In this study, a hydraulic field laboratory with a volume of 30 m x 30 m x 20 m was set up in a quarry in SE Germany to investigate the influence of fault zones on the general permeability structure of tight carbonates. The test field contained three WNW-ESE-striking, repeatedly reactivated normal faults with offsets in the order of <1 m and two roughly perpendicularly oriented NNE-SSW-striking fracture corridors. Fault zones and fracture corridors were targeted by 62 wells. Wells that exhibited a decent hydraulic connection the to the overall conductive fracture network were logged (e.g. borehole image logs, FWS, etcs.) and in selected wells hydraulic tests were conducted. Water levels were measured both during static conditions and during testing. Due to the density of wells we were able to constrain the controlling factors for fluid flow along and across the fault zones. Damage zones were considered as conduits while the fault core was expected to be impermeable. These general assumptions could be confirmed by our tests, however we found some exceptions. While fluid flow in general is restricted to few, well-connected fractures, the majority of the fractures are dead ends, solely serving as storage for fluids. With increasing displacement and complexity of the fault zone, enhanced permeability parallel to the fault zone could be inferred. At larger offsets, where a thicker fault core develops, fhe fault core itself acts as barrier and fractures and fracture corridors do not penetrate the faults. We think that this is related to the presence of the much less competent fault core of a certain thickness which is able to accommodate the brittle deformation. Where the faults offset is less than ~0.4 m, the integrity of the fault seal is breached by fracture corridors, cross cutting the faults. This is clearly shown by the pressure distribution in static and transient conditions. Faulting, hence leads to a compartmentalization of the reservoir, where the compartments do either communicate or interact with significant delay.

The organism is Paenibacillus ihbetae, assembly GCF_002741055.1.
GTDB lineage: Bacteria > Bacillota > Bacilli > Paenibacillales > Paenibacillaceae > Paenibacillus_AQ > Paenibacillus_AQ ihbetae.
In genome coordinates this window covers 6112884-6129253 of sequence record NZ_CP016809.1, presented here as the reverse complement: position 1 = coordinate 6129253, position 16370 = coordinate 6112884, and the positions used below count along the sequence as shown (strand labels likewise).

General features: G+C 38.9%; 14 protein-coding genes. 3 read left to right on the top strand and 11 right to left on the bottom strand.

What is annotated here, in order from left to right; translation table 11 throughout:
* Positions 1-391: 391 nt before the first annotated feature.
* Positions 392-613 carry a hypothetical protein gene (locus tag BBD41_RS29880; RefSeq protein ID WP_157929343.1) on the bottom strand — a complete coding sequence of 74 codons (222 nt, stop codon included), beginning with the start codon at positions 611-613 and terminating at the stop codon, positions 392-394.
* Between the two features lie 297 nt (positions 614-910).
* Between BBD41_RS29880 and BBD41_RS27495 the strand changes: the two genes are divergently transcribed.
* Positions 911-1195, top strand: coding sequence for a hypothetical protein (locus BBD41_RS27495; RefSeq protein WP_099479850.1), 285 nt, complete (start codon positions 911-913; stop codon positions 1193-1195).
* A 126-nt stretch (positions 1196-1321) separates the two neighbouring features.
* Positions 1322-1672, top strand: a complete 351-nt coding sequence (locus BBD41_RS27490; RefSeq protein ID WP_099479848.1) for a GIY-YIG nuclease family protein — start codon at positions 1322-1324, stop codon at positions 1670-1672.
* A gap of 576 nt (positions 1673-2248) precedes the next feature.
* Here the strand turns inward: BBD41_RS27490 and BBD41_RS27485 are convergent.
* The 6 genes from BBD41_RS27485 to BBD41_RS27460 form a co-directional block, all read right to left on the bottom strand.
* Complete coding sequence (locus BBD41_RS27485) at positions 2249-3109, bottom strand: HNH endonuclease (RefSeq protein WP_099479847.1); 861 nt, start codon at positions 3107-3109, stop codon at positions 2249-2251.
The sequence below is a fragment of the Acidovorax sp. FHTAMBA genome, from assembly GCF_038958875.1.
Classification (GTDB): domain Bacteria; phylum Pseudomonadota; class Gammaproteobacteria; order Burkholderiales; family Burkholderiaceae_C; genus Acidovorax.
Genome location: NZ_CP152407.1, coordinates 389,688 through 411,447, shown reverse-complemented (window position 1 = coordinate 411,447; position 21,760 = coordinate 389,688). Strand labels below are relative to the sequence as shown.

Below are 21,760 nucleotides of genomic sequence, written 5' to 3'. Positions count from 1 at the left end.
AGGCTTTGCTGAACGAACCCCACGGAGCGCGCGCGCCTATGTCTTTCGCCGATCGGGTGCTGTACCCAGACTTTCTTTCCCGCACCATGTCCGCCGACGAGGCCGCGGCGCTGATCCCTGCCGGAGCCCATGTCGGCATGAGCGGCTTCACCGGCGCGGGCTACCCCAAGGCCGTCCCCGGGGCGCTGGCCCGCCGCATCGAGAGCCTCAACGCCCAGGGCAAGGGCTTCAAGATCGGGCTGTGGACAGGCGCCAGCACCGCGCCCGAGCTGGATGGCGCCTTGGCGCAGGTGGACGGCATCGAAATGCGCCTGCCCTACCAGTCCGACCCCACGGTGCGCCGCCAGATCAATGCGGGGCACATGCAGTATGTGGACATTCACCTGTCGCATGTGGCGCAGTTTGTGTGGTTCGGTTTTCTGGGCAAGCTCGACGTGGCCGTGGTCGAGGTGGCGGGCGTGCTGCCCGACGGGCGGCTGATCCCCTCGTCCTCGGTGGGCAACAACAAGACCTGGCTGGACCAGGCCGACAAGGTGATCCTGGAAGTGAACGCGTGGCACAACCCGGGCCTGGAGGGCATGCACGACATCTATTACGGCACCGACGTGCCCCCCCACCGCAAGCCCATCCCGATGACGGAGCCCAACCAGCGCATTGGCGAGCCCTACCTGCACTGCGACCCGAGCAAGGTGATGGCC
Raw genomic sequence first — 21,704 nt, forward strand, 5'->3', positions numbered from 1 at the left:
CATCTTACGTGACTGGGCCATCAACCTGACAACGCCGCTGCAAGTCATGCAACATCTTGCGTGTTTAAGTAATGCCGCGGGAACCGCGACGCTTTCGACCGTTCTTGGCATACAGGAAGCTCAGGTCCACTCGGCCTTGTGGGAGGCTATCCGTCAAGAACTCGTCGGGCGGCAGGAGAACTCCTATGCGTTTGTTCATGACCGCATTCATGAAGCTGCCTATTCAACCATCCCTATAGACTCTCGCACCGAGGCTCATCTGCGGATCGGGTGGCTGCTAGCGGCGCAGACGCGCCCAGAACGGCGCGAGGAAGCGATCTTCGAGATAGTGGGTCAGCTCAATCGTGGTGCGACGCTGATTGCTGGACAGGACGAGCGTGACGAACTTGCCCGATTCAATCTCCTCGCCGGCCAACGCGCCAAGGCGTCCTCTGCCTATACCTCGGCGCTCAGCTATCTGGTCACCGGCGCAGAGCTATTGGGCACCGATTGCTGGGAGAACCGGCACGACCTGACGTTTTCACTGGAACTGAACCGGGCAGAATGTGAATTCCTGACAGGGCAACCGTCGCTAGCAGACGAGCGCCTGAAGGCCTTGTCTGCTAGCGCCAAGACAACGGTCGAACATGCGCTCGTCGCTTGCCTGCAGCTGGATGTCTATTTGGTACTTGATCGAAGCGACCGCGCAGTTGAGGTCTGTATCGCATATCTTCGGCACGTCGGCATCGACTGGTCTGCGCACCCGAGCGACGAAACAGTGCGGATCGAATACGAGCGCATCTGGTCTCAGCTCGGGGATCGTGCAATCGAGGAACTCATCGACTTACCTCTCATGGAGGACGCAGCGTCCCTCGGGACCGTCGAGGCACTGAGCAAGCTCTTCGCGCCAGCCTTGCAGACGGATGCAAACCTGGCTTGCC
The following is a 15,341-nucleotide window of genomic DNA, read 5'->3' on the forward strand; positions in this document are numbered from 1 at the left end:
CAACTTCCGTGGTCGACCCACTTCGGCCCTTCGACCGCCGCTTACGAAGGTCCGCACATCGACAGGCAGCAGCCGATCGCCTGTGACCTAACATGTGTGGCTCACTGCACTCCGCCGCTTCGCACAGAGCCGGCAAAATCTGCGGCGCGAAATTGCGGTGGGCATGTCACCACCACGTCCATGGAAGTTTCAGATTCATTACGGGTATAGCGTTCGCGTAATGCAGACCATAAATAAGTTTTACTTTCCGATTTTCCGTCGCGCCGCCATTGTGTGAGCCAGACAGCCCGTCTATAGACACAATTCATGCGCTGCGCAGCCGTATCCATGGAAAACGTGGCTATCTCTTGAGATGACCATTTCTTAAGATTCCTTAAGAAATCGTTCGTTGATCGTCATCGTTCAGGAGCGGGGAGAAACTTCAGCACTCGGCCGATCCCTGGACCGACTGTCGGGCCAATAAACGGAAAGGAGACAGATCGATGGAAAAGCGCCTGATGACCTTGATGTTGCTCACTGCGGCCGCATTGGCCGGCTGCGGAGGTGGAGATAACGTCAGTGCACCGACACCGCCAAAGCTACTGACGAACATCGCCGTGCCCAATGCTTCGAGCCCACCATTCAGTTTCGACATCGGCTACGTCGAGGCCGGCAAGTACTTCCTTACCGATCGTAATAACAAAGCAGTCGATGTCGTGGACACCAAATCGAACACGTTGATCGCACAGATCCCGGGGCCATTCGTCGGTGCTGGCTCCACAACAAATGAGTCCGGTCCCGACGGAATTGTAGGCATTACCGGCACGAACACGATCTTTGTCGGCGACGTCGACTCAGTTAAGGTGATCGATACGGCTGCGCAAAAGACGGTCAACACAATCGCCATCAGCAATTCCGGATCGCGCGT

The information and data received from the conducted field tests furthermore serve as input parameters and validation for a newly developed numerical approach that aims to simulate fluid flow in this type of geological settings, results of which will be presented in an additional presentation by our project partners.

How to cite: Freitag, S., Bauer, W., Stollhofen, H., and Hähnel, L.: (1)   Transmissivity of fault zones in tight carbonates – results from a reservoir-scale hydraulic field laboratory in the Franconian Alb, SE Germany, EGU General Assembly 2022, Vienna, Austria, 23–27 May 2022, EGU22-8457, https://doi.org/10.5194/egusphere-egu22-8457, 2022.

14:01–14:08
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EGU22-7157
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On-site presentation
Peter Achtziger-Zupancic

The regionalization of hydraulic properties like specific yield/storativity or permeability in fractured crystalline rock is of utmost importance for a variety of applications, such as geothermal and other resources, waste disposal or underground construction. However, accurate predictions for these properties – particularly for undrilled sites – bear a high degree of uncertainty as already direct observations through hydraulic in-situ tests show a variance of about 2 orders of magnitude at any depth (Achtziger-Zupančič et al., 2017).